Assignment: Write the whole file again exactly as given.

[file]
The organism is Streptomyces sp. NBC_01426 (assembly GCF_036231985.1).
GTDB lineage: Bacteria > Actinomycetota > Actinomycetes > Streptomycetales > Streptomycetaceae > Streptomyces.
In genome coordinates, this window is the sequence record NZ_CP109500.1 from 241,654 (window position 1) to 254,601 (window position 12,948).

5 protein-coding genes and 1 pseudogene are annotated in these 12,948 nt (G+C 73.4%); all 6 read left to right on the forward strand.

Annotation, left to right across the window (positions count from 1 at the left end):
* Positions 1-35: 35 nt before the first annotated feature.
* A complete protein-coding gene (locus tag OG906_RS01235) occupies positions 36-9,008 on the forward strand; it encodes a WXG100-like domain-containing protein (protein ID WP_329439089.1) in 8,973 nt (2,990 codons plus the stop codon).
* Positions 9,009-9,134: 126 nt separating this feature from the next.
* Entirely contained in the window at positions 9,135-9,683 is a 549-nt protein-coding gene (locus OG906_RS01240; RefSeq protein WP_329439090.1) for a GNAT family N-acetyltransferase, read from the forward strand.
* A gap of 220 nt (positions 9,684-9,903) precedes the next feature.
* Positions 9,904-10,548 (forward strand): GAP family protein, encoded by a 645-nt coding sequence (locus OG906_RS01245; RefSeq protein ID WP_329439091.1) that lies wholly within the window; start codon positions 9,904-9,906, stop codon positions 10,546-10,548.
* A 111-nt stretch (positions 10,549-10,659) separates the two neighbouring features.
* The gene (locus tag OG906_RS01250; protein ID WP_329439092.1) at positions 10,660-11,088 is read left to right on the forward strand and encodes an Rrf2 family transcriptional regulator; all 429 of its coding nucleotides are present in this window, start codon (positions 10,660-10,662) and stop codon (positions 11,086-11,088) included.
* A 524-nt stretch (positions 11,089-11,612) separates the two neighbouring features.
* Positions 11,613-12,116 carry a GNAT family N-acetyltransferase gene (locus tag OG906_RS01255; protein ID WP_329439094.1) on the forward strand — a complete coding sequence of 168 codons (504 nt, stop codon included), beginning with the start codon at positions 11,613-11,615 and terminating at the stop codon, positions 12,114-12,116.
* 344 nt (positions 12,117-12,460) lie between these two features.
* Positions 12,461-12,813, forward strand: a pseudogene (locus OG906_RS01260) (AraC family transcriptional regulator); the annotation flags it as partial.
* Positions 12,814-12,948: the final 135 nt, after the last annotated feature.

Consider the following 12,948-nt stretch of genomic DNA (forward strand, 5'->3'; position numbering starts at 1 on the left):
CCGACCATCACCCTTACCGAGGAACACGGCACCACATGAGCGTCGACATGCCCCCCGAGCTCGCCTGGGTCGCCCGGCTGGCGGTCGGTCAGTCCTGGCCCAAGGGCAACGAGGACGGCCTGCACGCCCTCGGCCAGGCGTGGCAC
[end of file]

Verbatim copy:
The organism is Streptomyces sp. NBC_01426 (assembly GCF_036231985.1).
GTDB lineage: Bacteria > Actinomycetota > Actinomycetes > Streptomycetales > Streptomycetaceae > Streptomyces.
In genome coordinates, this window is the sequence record NZ_CP109500.1 from 241,654 (window position 1) to 254,601 (window position 12,948).

5 protein-coding genes and 1 pseudogene are annotated in these 12,948 nt (G+C 73.4%); all 6 read left to right on the forward strand.

Annotation, left to right across the window (positions count from 1 at the left end):
* Positions 1-35: 35 nt before the first annotated feature.
* A complete protein-coding gene (locus tag OG906_RS01235) occupies positions 36-9,008 on the forward strand; it encodes a WXG100-like domain-containing protein (protein ID WP_329439089.1) in 8,973 nt (2,990 codons plus the stop codon).
* Positions 9,009-9,134: 126 nt separating this feature from the next.
* Entirely contained in the window at positions 9,135-9,683 is a 549-nt protein-coding gene (locus OG906_RS01240; RefSeq protein WP_329439090.1) for a GNAT family N-acetyltransferase, read from the forward strand.
* A gap of 220 nt (positions 9,684-9,903) precedes the next feature.
* Positions 9,904-10,548 (forward strand): GAP family protein, encoded by a 645-nt coding sequence (locus OG906_RS01245; RefSeq protein ID WP_329439091.1) that lies wholly within the window; start codon positions 9,904-9,906, stop codon positions 10,546-10,548.
* A 111-nt stretch (positions 10,549-10,659) separates the two neighbouring features.
* The gene (locus tag OG906_RS01250; protein ID WP_329439092.1) at positions 10,660-11,088 is read left to right on the forward strand and encodes an Rrf2 family transcriptional regulator; all 429 of its coding nucleotides are present in this window, start codon (positions 10,660-10,662) and stop codon (positions 11,086-11,088) included.
* A 524-nt stretch (positions 11,089-11,612) separates the two neighbouring features.
* Positions 11,613-12,116 carry a GNAT family N-acetyltransferase gene (locus tag OG906_RS01255; protein ID WP_329439094.1) on the forward strand — a complete coding sequence of 168 codons (504 nt, stop codon included), beginning with the start codon at positions 11,613-11,615 and terminating at the stop codon, positions 12,114-12,116.
* 344 nt (positions 12,117-12,460) lie between these two features.
* Positions 12,461-12,813, forward strand: a pseudogene (locus OG906_RS01260) (AraC family transcriptional regulator); the annotation flags it as partial.
* Positions 12,814-12,948: the final 135 nt, after the last annotated feature.

Consider the following 12,948-nt stretch of genomic DNA (forward strand, 5'->3'; position numbering starts at 1 on the left):
CCGACCATCACCCTTACCGAGGAACACGGCACCACATGAGCGTCGACATGCCCCCCGAGCTCGCCTGGGTCGCCCGGCTGGCGGTCGGTCAGTCCTGGCCCAAGGGCAACGAGGACGGCCTGCACGCCCTCGGCCAGGCGTGGCAC